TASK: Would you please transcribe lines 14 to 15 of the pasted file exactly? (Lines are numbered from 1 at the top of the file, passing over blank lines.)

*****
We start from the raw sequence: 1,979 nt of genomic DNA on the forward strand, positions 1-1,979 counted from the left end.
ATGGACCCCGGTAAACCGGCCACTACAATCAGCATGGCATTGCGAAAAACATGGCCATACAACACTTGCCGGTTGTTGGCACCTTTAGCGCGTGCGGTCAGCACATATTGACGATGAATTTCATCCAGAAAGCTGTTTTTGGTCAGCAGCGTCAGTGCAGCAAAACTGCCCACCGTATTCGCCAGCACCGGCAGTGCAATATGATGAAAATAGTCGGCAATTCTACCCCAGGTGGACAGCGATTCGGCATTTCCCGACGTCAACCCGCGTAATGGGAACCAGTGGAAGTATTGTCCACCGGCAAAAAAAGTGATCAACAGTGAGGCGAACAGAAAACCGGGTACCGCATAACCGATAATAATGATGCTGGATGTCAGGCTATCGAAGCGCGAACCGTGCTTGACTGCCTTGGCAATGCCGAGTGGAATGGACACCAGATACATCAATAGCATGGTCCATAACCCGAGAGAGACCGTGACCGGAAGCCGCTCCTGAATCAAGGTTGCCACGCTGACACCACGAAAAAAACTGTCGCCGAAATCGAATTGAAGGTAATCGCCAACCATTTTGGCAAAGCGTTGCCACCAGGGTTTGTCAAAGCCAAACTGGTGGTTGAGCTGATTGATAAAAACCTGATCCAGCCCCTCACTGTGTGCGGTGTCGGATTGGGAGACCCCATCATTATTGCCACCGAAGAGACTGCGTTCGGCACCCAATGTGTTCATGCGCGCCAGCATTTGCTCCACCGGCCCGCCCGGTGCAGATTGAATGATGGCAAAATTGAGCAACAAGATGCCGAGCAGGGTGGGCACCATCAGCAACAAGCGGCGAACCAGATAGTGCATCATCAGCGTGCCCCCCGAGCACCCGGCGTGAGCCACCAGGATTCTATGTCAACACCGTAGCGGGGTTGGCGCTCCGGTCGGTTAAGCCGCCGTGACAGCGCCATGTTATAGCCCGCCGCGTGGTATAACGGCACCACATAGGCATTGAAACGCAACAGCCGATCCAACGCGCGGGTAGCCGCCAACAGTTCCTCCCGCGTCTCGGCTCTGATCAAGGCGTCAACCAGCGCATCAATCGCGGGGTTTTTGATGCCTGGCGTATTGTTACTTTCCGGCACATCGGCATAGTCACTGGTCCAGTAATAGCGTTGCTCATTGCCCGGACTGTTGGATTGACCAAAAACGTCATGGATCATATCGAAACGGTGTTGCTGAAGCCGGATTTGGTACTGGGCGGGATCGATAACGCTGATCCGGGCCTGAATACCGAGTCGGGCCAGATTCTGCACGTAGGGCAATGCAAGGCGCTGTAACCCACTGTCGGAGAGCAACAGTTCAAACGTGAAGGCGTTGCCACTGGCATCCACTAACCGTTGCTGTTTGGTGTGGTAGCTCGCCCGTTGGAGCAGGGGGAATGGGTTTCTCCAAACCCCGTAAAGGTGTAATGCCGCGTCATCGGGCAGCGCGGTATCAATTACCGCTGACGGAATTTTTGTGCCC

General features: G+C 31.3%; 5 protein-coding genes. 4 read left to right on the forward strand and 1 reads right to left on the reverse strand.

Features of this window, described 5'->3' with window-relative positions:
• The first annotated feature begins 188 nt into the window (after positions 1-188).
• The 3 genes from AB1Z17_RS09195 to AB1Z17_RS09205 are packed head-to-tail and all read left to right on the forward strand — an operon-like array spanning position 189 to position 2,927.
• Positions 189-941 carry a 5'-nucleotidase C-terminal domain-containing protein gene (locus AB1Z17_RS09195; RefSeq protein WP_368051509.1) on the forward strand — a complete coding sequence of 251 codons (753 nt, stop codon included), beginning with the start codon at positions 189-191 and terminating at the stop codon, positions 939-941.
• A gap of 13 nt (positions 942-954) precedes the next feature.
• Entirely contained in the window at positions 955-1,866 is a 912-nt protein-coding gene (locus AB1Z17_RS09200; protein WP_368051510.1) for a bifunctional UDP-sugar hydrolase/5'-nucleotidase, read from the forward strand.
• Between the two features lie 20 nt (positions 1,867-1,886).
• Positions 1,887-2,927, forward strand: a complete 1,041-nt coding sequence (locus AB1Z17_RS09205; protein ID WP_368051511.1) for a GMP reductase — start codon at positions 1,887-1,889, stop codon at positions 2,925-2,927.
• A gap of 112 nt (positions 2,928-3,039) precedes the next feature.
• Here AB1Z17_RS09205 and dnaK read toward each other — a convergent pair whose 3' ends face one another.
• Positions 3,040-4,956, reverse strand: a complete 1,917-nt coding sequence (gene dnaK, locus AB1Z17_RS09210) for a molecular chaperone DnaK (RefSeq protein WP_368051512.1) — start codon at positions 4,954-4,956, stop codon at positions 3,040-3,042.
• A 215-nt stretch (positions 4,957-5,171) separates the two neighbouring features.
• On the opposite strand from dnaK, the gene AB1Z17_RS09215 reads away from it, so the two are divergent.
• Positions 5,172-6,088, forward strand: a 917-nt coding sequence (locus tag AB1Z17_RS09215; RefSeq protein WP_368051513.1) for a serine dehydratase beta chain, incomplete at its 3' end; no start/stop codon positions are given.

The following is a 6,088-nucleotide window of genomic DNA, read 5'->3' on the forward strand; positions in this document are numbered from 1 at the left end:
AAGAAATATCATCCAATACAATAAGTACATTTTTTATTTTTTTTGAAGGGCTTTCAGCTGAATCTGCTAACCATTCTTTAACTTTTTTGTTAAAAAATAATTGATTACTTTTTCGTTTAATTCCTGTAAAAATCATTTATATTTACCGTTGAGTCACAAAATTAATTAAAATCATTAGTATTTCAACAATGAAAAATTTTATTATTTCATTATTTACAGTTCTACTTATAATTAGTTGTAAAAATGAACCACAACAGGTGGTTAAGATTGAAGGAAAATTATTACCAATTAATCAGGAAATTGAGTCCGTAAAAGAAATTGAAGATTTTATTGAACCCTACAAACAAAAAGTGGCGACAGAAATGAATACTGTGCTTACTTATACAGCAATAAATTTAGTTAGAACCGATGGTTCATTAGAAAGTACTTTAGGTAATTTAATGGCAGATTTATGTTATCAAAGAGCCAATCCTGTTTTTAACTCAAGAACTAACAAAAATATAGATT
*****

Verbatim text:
• Positions 3,040-4,956, reverse strand: a complete 1,917-nt coding sequence (gene dnaK, locus AB1Z17_RS09210) for a molecular chaperone DnaK (RefSeq protein WP_368051512.1) — start codon at positions 4,954-4,956, stop codon at positions 3,040-3,042.
• A 215-nt stretch (positions 4,957-5,171) separates the two neighbouring features.